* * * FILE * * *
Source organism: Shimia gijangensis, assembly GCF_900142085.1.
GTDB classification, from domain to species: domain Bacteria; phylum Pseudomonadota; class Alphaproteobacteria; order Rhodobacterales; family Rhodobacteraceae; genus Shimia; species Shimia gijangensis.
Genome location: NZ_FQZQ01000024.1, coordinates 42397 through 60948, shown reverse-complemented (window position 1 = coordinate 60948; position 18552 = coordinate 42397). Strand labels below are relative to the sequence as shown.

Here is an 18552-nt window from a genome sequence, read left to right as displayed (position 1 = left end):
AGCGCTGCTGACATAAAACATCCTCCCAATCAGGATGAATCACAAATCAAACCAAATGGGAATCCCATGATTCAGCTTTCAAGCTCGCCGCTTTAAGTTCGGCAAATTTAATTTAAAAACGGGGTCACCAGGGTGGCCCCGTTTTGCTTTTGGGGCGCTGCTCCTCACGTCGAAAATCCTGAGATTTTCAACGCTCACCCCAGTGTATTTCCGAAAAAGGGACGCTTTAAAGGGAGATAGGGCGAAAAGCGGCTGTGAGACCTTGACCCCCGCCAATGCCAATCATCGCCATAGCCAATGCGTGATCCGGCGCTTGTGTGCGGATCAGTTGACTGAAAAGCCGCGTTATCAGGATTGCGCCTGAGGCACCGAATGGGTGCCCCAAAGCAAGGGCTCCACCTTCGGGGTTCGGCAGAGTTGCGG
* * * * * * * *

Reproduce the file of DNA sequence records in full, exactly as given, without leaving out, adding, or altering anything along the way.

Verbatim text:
Source organism: Shimia gijangensis, assembly GCF_900142085.1.
GTDB classification, from domain to species: domain Bacteria; phylum Pseudomonadota; class Alphaproteobacteria; order Rhodobacterales; family Rhodobacteraceae; genus Shimia; species Shimia gijangensis.
Genome location: NZ_FQZQ01000024.1, coordinates 42397 through 60948, shown reverse-complemented (window position 1 = coordinate 60948; position 18552 = coordinate 42397). Strand labels below are relative to the sequence as shown.

Here is an 18552-nt window from a genome sequence, read left to right as displayed (position 1 = left end):
AGCGCTGCTGACATAAAACATCCTCCCAATCAGGATGAATCACAAATCAAACCAAATGGGAATCCCATGATTCAGCTTTCAAGCTCGCCGCTTTAAGTTCGGCAAATTTAATTTAAAAACGGGGTCACCAGGGTGGCCCCGTTTTGCTTTTGGGGCGCTGCTCCTCACGTCGAAAATCCTGAGATTTTCAACGCTCACCCCAGTGTATTTCCGAAAAAGGGACGCTTTAAAGGGAGATAGGGCGAAAAGCGGCTGTGAGACCTTGACCCCCGCCAATGCCAATCATCGCCATAGCCAATGCGTGATCCGGCGCTTGTGTGCGGATCAGTTGACTGAAAAGCCGCGTTATCAGGATTGCGCCTGAGGCACCGAATGGGTGCCCCAAAGCAAGGGCTCCACCTTCGGGGTTCGGCAGAGTTGCGG